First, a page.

4th Annual Second-Book Writers' Workshop - ONLINE EDITION

Robyn Davis Blog Post

4th Annual SHEAR Second-Book Writers’ Workshop – ONLINE EDITION

SHEAR is pleased to announce the fourth annual SHEAR Second-Book Writers’ Workshop and invites applications for our first ever VIRTUAL session July 16, 2020.  

The journey from first to second book can be a difficult one. From choosing a topic for a second book to finding the time and support to research and write, the structure that guides the writing of the dissertation and first book disappears. Many of us struggle with this transition. We wonder if it makes sense to continue a research trajectory clearly laid out in our first

Reading More about Writing

Carlotta Falzone Robinson Blog Post

Last summer, Kerrie Holloway wrote a very useful Resource Blog for H-GRAD,  “Reading about Writing.”  Since a few of my favorite books were absent, my blog offers several additions to her suggested reading list. Writing a dissertation is a long process, and along the way it can be useful to stop and review some of the advice that’s out there on effective work habits, efficient writing/reading/researching and navigating personal obstacles. There are hundreds of “help” guides for writing your dissertation, but the books I’ve selected for this list are ones I feel are most helpful for the “in

“This is a book for finding your way” (4).

By Kara Hisatake, Sarah Papazoglakis, Katie Trostel, and Tsering Wangmo


Eric Hayot Picture.jpg

In the spring of 2015, several graduate students in the Literature Department at the University of California, Santa Cruz got together to address the topic of academic writing. Each of us wanted a space in which to improve our writing at the level of style and structure, but many of us felt that our institution and department lacked the resources with which to address the technical side of academic writing. While we had composed many end-of-the-quarter papers before advancing to

Academic Content

H-Net Vice President of Networks Caroline Waldron (Term Jan '22-Dec '24) Blog Post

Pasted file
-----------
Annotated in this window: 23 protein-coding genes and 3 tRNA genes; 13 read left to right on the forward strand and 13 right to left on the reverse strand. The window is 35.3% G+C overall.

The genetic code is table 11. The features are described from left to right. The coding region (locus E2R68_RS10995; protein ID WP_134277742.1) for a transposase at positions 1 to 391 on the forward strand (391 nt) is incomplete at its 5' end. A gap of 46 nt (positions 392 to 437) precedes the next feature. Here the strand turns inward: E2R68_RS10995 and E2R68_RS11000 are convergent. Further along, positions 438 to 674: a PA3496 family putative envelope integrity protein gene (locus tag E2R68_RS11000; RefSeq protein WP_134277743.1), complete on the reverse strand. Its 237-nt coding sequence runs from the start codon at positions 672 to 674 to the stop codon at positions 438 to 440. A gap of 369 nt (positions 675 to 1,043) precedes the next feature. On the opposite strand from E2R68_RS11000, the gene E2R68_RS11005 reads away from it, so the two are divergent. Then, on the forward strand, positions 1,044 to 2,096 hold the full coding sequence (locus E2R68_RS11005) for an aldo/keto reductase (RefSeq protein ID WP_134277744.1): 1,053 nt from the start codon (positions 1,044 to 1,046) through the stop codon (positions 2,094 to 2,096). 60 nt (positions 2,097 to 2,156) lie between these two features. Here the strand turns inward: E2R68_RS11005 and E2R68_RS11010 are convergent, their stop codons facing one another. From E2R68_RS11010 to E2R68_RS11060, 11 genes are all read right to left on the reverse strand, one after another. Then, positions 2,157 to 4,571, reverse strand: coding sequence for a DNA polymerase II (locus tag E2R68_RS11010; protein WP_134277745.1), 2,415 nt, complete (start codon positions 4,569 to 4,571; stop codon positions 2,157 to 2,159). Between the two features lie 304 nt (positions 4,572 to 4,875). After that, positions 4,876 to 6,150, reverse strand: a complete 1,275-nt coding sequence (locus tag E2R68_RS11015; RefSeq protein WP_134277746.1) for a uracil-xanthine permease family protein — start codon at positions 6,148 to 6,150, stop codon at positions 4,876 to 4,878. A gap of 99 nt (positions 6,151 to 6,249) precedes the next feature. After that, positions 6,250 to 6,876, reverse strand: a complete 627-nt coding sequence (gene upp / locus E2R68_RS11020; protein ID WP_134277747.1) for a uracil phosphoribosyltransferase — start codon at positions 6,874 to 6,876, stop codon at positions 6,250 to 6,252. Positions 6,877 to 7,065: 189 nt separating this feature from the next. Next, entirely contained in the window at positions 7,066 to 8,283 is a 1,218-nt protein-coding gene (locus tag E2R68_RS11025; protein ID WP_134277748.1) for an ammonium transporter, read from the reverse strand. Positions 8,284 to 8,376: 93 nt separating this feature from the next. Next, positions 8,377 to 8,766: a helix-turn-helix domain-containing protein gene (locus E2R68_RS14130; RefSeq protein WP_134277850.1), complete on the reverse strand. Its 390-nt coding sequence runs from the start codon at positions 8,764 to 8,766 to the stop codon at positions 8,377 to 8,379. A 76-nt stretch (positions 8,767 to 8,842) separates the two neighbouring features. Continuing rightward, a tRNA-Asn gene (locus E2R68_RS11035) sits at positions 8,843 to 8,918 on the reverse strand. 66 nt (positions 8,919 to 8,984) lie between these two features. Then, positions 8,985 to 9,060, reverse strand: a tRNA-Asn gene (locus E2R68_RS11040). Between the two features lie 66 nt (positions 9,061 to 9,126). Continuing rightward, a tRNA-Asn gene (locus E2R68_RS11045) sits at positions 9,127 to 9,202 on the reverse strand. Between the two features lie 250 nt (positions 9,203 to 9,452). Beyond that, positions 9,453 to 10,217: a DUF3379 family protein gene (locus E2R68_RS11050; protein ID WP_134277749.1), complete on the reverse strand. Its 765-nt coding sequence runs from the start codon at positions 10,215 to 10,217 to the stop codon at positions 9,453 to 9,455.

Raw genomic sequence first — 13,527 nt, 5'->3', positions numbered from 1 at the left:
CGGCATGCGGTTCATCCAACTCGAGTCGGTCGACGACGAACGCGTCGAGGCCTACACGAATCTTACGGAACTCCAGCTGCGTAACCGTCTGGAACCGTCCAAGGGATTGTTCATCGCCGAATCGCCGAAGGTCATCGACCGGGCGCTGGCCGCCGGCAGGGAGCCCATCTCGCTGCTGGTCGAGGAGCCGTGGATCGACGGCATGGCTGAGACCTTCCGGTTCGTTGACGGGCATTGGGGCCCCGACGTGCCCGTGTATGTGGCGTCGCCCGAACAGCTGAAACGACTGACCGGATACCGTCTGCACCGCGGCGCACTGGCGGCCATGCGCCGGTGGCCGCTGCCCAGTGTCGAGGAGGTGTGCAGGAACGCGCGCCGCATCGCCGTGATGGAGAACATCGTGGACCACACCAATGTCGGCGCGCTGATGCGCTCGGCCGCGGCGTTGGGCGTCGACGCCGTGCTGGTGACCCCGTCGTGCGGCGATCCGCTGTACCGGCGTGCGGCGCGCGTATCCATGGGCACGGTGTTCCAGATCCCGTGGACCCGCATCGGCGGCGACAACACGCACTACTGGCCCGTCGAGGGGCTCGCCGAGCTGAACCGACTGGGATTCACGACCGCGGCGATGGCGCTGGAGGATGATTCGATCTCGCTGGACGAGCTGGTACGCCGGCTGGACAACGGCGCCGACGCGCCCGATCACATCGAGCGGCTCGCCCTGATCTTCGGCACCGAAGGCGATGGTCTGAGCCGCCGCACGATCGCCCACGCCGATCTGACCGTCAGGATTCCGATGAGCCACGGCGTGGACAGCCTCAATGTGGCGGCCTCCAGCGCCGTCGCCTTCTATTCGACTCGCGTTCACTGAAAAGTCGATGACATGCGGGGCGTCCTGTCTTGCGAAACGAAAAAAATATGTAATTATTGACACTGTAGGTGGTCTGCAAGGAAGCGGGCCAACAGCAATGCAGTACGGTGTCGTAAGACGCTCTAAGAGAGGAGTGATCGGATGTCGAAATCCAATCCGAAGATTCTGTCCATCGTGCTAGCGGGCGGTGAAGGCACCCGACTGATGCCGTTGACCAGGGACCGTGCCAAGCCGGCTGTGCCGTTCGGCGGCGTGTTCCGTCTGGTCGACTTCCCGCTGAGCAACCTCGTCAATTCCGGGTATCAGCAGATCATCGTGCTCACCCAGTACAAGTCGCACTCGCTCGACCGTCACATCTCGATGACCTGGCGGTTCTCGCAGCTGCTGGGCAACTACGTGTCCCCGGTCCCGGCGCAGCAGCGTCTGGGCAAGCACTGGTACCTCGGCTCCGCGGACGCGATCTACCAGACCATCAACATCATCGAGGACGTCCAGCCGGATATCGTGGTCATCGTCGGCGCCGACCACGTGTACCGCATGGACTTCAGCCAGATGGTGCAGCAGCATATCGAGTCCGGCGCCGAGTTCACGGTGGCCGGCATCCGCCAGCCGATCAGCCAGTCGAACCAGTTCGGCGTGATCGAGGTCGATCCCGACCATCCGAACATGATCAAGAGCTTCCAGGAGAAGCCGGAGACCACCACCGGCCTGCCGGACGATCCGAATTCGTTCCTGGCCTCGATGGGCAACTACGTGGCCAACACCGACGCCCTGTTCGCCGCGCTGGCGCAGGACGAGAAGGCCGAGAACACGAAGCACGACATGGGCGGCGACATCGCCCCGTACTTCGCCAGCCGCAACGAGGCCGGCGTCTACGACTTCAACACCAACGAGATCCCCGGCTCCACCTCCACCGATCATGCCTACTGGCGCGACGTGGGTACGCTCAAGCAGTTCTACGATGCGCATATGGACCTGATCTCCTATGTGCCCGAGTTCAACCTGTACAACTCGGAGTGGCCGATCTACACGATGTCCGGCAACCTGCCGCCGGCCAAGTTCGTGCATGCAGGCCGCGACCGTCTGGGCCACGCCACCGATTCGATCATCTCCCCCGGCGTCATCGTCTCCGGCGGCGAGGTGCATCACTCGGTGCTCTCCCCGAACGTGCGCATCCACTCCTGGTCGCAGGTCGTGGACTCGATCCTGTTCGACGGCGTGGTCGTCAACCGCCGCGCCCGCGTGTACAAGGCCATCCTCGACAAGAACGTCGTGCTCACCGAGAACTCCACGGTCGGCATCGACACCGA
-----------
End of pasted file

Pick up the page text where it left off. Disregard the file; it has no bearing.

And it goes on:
A few days ago H-Net Council approved a new description of the H-Net Editor role. This new description had been drafted and mulled over by the Editorial Affairs Committee who approved it on June 23. Council approved it August 1. H-Net President Hollingsworth has directed staff to replace the old description where it appears on H-Net. For now, I’d like to share it here.

Network Editors manage, edit, and support H-Net networks. They are stewards of H-Net's most valuable assets and responsible for developing content on their networks. They are entrusted with procuring relevant, timely

Maintaining a Source Database - Part II: Best Practices

Douglas Priest Blog Post

In Part I, we started to dive a little deeper on the choosing software for creating and maintaining a source database.  After deciding on your software, it can be somewhat intimidiating to actually organize all those readings you have done and will do.  First I will share some basic practices I have come to use, and then turn to discussing categories and tags as they pertain to your database.

1. Make sure to include the full bibliographic citation – This seems obvious but with many sources distributed or accessed digitally it can be easy to include only the name of, say, a chapter and author in

Grad School is, among other things, a monumental challenge of organization. The previous three posts in the Insider Information blog gave tips for getting the most out your time spent reading.  But what do we do with all that information and how can we easily recall it when we actually need it? Even the best memory will often forget an important argument or source.

Between classes, studying for comprehensive exams and research, being able to organize the staggering amount of information you have taken in and accumulated plays an important role in your ultimate success. Building upon the earlier